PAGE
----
Currently, only one state does not have an equal pay law, and that state is Mississippi. On July 1, 2022, Mississippi will join all other states when its equal pay law goes into effect. Let’s take a closer look.
House Bill 770
In March of this year, both the Mississippi House and Senate passed House Bill (HB) 770, which prohibits employers from paying employees of different sexes different wages if they are performing “equal work on a job, the performance of which requires equal skill, education, effort and responsibility, and which is performed under similar working conditions.” The law also prohibits retaliation against an employee for taking action to enforce rights under HB 770 or assisting in enforcement of it.
Similar to the federal Equal Pay Act (EPA), however, HB 770 allows differences in pay if they are based on:
- A seniority system;
- A merit system;
- A system that measures earnings by quantity or quality of production; or
- Any other factor other than sex.
With regard to “any other factor other than sex,” the law makes clear that such factors can include an individual’s previous salary history and continuity of employment in contrast to the histories and employment continuity of employees of the opposite sex who work for the employer. In addition, whether there was a competition with other employers for the individual’s services and whether the individual attempted to negotiate for higher wages as compared to employees of the opposite sex who work for the employer can justify disparities in pay.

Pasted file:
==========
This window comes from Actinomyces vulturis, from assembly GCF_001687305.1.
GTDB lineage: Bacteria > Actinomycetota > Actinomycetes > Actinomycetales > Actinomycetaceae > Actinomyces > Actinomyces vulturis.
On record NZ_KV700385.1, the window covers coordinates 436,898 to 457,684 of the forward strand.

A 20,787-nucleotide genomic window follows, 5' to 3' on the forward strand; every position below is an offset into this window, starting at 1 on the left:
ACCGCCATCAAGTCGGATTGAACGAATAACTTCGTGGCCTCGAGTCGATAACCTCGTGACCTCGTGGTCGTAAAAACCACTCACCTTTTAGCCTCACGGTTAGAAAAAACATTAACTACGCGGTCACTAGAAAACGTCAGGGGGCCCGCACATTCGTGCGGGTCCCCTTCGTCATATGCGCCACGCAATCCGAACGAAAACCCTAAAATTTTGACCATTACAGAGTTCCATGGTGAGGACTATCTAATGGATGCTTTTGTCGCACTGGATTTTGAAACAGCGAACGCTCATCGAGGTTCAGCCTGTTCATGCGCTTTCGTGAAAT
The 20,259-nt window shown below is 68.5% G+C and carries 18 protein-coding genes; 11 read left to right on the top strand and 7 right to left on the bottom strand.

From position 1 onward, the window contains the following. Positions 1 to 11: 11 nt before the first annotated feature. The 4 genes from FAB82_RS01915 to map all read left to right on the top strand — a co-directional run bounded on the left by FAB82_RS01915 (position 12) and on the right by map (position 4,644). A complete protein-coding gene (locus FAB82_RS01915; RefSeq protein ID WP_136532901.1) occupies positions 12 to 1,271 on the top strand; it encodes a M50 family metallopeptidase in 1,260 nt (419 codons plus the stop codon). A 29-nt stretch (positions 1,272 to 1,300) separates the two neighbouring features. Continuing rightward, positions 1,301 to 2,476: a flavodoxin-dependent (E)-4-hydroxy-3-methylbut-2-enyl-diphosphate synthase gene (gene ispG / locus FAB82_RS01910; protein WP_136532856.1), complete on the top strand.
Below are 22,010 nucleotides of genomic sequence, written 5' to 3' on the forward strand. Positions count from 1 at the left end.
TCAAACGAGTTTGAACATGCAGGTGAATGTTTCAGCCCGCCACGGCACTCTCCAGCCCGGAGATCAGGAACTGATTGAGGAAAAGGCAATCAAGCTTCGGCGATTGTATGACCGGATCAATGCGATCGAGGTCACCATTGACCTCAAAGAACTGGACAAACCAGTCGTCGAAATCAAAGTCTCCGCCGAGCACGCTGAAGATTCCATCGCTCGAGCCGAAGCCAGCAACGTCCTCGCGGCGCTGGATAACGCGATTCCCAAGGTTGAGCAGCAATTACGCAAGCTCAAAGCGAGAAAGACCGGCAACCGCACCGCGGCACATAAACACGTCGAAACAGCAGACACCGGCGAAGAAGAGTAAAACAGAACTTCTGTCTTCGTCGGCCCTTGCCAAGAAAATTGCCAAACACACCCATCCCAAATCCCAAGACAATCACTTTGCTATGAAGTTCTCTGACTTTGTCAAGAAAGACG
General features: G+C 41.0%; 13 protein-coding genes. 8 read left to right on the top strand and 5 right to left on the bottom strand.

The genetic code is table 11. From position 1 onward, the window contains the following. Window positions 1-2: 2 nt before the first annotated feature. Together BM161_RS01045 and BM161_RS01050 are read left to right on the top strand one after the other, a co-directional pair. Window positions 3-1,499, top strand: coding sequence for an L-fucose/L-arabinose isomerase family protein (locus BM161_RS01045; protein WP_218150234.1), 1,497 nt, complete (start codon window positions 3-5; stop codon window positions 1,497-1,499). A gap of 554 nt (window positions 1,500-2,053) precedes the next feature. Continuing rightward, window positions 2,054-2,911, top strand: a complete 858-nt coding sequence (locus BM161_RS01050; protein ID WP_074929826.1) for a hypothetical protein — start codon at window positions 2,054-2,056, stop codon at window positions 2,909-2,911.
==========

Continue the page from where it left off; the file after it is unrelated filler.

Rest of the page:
HB 770 will apply to any employer (including employees of the state, its political subdivisions, and instrumentalities of subdivisions) that employs five or more employees, and to employees who work 40 hours or more a week. Employees alleging violations of HB 770 may file a civil lawsuit in circuit court within two years from the day they should have known of the violation and, if successful, may seek reasonable attorneys’ fees, prejudgment interest, back pay, and costs.
Because of the mirrored purposes of HB 770 and the federal EPA, however, HB 770 states that an employee may not file both a lawsuit under HB 770 and a lawsuit under the EPA. It states that if employees file a lawsuit under HB 770, they must waive any right to relief under the EPA, and if they also initiate a lawsuit under HB 770, the claims under HB 770 will be dismissed.
Further cementing the relationship between HB 770 and the EPA, HB 770 states that any published decisions of the United States Supreme Court, the United States Court of Appeals for the 5th Circuit (whose rulings apply to all Mississippi employers), and the United States District Courts embracing the state circuit court in which a lawsuit under HB 770 is pending are ”considered mandatory authority and shall be followed by the circuit court” unless and “until there is a contrary ruling interpreting [HB 770] by the Mississippi Supreme Court or the Mississippi Court of Appeals.”
Although HB 770 is new to Mississippi, its prohibitions aren’t new to employers already covered by the EPA. That said, state court action involving equal pay claims is a new twist for such claims, even though the circuit courts must follow federal precedent. It remains to be seen how often employees seek redress in state court for equal pay violations instead of federal court, whether trends will develop in certain counties within the state, and whether the Mississippi Supreme Court or Court of Appeals will interpret HB 770 differently from the EPA. Stay tuned.